Editing

  • Do Not Edit Immediately Countless writers love to edit or line edit their work when they finish and feel as if they have accomplished something, before going on to the next chapter or scene. Yet, there is likely that you will be too fatigued from writing to devote your focus and concentration to every single aspect that needs checking. A useful way to edit would be to step aside from your work and take a rest or approach it several days later. An advantage of this technique is that you avoid the trap of falling in love with your writing at that time. Give it time to rest for a while before you look at it again.
  • Do a Summary Go over your text so you can spot a lot of the most obvious errors, such as glaring typos and misspelt words, also to make sure your words function in general. Pay attention to the pace, and make sure there isn’t any significant factual errors or logical inconsistencies. That is your chance to remedy some of the broader issues with your writing, given that there are any before you can move on to a more detailed editing or line edits.
  • Print Out Your Work One of the difficult things about editing is being impersonal when it comes to your writing. But there is a way you can bypass this issue and put some distance between yourself and your work. Always print out on paper and then go over it. That is plausibly the best way of reproducing reading someone else’s work, therefore being as objective as possible. You may prefer to write using a pen and paper, ( I do like a fountain pen and paper) or a laptop, but always print out the work.
  • Read it Out Loud (or Get Siri to Read it) When you are reading anything, the words should flow together, as if you were hearing to someone speak, so be the one doing the speaking or have it read to you by Siri or Alexa? Read your work out loud and see how it sounds. Having it read out loud will assist you in detecting sentences that sound a touch off so that you can identify them for editing or deletion. Also, try to write the way people speak, this is showing your inner voice and the way that you talk. It will present the readers with a sense that there is someone human behind the narration or dialogue they are reading and not a robot.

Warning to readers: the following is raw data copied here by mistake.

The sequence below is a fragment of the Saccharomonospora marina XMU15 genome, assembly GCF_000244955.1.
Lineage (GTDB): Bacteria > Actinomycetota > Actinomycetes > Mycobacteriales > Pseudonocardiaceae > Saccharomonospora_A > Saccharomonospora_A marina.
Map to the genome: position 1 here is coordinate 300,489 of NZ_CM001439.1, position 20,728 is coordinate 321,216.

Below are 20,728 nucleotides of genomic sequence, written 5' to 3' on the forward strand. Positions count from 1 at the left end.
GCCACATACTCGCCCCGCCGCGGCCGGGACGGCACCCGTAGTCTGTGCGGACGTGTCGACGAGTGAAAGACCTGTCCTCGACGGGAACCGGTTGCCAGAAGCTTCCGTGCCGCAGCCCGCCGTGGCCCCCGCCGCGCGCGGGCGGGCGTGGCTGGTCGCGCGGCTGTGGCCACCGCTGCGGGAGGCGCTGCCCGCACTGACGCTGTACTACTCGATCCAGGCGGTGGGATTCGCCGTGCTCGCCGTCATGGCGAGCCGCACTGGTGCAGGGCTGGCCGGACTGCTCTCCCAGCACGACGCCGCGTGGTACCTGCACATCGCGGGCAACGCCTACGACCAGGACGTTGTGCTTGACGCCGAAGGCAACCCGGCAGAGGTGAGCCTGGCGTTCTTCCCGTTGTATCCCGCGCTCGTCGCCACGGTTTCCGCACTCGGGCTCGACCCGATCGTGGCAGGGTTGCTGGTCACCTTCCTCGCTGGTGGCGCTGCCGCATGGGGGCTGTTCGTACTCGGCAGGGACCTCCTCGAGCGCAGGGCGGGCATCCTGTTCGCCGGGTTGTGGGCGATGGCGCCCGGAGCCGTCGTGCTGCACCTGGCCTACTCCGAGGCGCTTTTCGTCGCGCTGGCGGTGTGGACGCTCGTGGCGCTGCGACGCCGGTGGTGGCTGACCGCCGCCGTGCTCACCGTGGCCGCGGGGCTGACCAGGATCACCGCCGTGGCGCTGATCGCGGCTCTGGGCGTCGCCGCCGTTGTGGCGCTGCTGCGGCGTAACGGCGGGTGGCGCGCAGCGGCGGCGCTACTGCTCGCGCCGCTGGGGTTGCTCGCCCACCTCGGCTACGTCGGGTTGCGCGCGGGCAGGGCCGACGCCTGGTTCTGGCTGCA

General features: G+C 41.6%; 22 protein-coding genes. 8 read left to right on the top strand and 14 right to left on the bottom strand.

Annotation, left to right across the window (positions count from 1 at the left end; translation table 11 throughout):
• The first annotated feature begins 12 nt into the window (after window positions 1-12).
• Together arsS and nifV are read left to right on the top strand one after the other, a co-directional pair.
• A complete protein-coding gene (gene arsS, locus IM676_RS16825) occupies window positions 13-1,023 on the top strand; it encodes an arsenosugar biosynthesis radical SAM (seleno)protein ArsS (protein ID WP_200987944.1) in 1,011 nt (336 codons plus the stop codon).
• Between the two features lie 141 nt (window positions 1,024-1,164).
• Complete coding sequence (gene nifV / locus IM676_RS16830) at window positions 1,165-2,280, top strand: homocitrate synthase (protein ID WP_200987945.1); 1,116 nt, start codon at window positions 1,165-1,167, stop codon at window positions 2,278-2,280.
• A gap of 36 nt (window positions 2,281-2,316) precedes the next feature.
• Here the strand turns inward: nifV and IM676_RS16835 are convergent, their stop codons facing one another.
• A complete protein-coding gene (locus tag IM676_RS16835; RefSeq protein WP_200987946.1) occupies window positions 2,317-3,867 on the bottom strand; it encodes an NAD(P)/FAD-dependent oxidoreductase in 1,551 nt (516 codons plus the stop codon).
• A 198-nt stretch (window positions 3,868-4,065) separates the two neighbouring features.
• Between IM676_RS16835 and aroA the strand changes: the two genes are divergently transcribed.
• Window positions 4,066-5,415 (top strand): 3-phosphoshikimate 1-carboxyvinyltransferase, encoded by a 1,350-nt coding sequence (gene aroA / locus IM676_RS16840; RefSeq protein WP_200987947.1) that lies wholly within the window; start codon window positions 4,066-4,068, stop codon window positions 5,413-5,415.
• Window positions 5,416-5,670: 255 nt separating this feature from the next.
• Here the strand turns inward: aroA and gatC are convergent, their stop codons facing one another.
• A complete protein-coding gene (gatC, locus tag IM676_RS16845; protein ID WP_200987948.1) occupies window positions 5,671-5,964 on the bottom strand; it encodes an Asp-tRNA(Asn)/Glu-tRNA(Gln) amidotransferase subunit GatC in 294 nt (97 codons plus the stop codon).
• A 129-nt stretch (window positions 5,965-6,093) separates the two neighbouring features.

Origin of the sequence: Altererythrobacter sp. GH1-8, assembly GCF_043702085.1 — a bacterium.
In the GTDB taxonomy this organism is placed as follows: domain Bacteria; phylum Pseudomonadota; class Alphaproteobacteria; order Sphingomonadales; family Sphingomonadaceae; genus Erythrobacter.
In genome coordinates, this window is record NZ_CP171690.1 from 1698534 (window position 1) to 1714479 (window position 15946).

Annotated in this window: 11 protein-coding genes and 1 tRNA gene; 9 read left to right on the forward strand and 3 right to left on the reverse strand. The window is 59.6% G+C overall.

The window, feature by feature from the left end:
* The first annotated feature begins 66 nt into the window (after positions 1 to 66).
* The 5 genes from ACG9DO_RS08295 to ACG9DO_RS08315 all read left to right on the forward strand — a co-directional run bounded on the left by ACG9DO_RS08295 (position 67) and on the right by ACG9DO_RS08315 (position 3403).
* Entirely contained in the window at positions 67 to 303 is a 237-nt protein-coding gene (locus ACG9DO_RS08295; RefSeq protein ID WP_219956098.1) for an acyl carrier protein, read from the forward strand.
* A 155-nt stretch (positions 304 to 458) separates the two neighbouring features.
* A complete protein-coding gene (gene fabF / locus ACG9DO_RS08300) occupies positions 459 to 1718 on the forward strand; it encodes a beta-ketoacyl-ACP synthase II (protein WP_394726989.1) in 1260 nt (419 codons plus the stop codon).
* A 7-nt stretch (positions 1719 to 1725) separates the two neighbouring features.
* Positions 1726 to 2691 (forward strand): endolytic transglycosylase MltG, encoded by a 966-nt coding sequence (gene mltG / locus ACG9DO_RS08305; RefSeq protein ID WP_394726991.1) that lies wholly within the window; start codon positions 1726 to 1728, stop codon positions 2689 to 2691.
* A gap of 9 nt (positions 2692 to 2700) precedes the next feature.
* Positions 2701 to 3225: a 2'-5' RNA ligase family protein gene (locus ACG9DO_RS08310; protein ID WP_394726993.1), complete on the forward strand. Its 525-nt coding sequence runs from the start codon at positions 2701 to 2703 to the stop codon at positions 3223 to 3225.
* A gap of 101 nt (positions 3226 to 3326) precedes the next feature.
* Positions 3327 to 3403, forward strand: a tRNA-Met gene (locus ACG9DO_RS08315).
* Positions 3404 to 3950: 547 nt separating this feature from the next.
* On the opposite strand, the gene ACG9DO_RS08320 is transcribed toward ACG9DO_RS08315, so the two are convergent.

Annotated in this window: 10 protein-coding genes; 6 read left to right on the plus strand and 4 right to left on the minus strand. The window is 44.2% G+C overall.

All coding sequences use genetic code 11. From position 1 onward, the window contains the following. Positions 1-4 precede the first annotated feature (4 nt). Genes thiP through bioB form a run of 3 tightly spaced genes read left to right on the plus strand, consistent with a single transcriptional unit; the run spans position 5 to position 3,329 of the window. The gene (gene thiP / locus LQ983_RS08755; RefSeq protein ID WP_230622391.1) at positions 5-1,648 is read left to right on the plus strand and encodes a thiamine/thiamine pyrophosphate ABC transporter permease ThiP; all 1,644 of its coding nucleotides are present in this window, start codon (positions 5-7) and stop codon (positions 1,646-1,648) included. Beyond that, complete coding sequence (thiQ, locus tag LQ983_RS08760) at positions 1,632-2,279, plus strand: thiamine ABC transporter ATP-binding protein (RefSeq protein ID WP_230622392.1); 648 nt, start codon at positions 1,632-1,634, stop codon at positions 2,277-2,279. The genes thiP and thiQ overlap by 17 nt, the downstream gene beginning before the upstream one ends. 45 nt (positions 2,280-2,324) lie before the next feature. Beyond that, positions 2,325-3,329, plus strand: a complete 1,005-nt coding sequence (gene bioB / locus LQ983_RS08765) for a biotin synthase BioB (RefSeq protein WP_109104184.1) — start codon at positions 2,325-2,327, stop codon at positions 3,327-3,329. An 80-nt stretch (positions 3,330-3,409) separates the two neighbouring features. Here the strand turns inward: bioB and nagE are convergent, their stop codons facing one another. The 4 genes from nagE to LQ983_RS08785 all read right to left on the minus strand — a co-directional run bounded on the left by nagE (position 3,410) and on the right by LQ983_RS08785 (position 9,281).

• Do Not Add Filtering Words I’m are not talking about the filler words that add nothing to the story. If you find using constructions such as “repeating the same thing over”, then delete them, or just keep one. More words don’t suggest better writing; this is why you should try to be economical and use the right amount of words to express your ideas and thoughts. That is why I hate word count requirements. I found in a short story competition requiring 1000 words and I only had 700 at the end of my story. So, I added some filler sentences that didn’t add anything and were considered noise by the judges.
  • Powerful Verbs are More Acceptable than Adverbs If you use weak verbs or adverbs, you do risk appearing unconvincing and doubtful, as if you are not 100% confident with the words you are presenting. A way to fix this would be to replace those weak verbs or adverbs with stronger ones so that there is no quandary about what you’re saying. For example, you may use a phrase like “make it better”, whereas a more practical solution would be to use verbs like “increase”, “enhance”, “strengthen”. The replacement or the elimination of weak adverbs and adjectives.
  • Do Not Attempt to Save as Much as You Can Every writer finds it painful to abandon any of their work. But, you should think of it as striving to carve out a statue from a single piece of marble. The good material is already there; you have to cut the bits that are unnecessary. Nothing will save you as much time as dropping a paragraph or chapter that doesn’t add anything, instead of spending hours dtrying to save it. Discard it to find out if the story runs just as well without it.

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